Older mothers produce more successful daughters

Svenja B. Kroeger*, Daniel T. Blumstein, Kenneth B. Armitage, Jane M. Reid, Julien G. A. Martin

*Corresponding author for this work

Research output: Contribution to journalArticle

3 Citations (Scopus)

Abstract

Annual reproductive success and senescence patterns vary substantially among individuals in the wild. However, it is still seldom considered that senescencemay not only affect an individual, but also affect age-specific reproductive success in its offspring, generating transgenerational reproductive senescence. We used long-term data from wild yellow-bellied marmots (Marmota flaviventer) living in two different elevational environments to quantify age-specific reproductive success of daughters born to mothers differing in age. Contrary to prediction, daughters born to older mothers had greater annual reproductive success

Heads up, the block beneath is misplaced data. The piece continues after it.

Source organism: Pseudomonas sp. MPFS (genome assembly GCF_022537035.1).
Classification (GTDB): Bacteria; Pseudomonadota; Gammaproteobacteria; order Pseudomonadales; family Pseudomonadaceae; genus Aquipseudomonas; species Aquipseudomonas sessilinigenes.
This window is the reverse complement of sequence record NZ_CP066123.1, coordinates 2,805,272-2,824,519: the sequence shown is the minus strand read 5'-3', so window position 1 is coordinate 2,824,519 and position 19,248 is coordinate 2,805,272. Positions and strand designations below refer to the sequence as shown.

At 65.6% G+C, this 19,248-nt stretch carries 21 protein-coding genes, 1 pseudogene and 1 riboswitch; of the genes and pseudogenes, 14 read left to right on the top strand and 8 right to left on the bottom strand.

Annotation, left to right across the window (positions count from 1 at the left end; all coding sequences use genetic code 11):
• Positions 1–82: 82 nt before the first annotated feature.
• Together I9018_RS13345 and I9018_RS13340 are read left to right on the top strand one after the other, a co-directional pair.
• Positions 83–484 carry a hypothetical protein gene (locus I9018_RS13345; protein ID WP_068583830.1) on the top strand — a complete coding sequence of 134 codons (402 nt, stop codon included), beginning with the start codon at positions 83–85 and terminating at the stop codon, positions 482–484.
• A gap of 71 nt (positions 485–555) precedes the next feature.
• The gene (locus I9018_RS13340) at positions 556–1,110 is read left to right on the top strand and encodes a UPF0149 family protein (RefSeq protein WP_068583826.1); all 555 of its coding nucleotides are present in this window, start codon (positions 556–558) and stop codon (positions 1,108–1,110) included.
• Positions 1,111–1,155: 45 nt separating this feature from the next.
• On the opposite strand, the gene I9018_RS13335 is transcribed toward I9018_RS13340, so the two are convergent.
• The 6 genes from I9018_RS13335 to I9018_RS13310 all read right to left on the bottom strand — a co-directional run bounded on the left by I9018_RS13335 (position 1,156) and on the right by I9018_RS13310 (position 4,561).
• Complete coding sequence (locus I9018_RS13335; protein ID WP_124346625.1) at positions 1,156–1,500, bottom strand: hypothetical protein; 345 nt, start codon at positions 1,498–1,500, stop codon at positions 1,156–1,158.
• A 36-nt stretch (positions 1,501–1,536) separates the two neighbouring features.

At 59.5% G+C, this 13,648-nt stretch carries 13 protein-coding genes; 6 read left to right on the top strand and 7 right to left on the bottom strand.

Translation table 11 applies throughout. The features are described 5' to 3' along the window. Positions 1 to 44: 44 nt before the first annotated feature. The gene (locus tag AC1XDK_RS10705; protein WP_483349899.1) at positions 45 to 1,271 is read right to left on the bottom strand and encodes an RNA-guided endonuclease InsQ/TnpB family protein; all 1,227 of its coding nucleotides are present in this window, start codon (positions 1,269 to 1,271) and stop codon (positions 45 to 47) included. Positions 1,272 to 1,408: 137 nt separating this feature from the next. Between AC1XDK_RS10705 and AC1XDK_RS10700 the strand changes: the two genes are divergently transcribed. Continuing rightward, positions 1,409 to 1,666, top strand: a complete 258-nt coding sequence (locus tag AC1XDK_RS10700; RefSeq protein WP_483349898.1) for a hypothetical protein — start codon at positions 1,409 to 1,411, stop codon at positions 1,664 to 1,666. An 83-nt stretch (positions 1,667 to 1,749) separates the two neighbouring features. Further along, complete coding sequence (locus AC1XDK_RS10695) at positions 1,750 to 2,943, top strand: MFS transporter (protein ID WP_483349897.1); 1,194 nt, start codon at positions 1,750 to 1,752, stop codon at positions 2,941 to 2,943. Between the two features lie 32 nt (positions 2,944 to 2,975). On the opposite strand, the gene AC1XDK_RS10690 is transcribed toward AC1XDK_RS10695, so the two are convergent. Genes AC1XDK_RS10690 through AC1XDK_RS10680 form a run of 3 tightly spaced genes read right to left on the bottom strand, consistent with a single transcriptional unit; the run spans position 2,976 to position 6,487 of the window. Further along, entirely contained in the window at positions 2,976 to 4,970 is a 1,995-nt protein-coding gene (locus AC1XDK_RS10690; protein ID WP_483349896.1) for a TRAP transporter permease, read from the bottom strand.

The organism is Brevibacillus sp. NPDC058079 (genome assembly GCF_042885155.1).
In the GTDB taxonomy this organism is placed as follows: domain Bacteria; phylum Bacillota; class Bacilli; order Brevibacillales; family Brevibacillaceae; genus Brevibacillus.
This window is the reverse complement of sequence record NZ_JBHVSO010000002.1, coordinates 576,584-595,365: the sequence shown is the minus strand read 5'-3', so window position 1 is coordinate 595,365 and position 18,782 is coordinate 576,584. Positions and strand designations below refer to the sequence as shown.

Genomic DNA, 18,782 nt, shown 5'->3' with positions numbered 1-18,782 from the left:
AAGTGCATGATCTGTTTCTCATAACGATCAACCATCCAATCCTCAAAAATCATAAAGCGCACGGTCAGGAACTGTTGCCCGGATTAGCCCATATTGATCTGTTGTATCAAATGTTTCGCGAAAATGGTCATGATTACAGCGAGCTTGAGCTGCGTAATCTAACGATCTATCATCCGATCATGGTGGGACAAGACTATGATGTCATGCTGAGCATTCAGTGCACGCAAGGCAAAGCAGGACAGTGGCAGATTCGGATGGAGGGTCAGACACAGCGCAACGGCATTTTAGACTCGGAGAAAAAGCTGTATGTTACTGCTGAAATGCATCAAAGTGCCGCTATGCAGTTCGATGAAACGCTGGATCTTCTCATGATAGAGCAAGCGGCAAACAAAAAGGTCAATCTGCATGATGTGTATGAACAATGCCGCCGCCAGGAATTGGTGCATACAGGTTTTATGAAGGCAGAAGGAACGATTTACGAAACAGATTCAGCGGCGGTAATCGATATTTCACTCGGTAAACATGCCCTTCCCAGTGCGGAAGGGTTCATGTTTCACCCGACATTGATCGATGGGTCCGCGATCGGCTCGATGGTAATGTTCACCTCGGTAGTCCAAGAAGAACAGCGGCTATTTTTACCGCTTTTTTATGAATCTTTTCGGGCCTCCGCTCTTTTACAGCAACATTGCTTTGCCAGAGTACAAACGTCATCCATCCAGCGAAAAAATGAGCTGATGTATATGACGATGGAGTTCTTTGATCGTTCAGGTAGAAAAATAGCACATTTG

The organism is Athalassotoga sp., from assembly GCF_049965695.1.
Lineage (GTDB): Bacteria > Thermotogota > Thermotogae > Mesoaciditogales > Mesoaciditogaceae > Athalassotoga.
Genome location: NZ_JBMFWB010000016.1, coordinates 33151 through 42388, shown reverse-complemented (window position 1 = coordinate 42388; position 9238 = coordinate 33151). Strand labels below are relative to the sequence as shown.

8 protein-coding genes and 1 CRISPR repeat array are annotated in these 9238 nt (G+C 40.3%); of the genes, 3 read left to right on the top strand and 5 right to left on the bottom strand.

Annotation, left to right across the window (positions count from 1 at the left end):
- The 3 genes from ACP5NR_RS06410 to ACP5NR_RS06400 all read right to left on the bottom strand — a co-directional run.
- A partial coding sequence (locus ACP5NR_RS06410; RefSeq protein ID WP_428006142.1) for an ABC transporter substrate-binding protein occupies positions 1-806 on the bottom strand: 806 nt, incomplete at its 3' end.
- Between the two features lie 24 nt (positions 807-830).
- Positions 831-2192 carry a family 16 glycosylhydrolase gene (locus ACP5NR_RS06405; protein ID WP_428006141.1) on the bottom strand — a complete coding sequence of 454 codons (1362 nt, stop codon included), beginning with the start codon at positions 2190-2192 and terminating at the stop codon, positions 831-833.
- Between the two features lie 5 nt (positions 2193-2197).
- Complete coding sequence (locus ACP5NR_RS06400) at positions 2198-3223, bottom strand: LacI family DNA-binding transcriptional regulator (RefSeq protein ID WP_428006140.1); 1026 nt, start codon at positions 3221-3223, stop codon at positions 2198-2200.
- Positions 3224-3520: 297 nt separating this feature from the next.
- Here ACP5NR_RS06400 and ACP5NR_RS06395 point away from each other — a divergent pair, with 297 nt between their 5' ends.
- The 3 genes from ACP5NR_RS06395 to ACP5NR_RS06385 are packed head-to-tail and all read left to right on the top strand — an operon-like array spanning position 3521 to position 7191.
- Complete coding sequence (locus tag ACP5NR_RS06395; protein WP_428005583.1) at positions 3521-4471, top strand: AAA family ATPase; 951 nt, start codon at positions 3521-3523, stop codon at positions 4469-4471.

on average than daughters born to younger mothers, and this translated into greater lifetime reproductive success. However, in the favorable lower elevation environment, daughters born to older mothers also had greater age-specific decreases in annual reproductive success. In the harsher higher elevation environment on the other hand, daughters born to older mothers tended to
die prior to reaching ages where such senescent decreases could be observed. Our study highlights the importance of incorporating environment-specific transgenerational parent age effects on adult offspring age-specific life-history traits to fully understand the substantial variation observed in senescence patterns in wild populations.
Original languageEnglish
Pages (from-to)4809-4814
Number of pages6
JournalPNAS
Volume117
Issue number9
Early online date18 Feb 2020
DOIs
Publication statusPublished - 3 Mar 2020

Keywords

  • Aging
  • life-history strategies
  • reproductive trade-offs
  • resource allocation
  • Life-history strategies
  • Resource allocation
  • Reproductive trade-offs
  • SIZE
  • SPATIOTEMPORAL VARIATION
  • RATES
  • COSTS
  • YELLOW-BELLIED MARMOTS
  • FITNESS CONSEQUENCES
  • LIFE-HISTORY
  • REPRODUCTIVE SENESCENCE
  • aging
  • TRADE-OFFS
  • LONG

ASJC Scopus subject areas

  • General

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  • Cite this

    Kroeger, S. B., Blumstein, D. T., Armitage, K. B., Reid, J. M., & Martin, J. G. A. (2020). Older mothers produce more successful daughters. PNAS, 117(9), 4809-4814. https://doi.org/10.1073/pnas.1908551117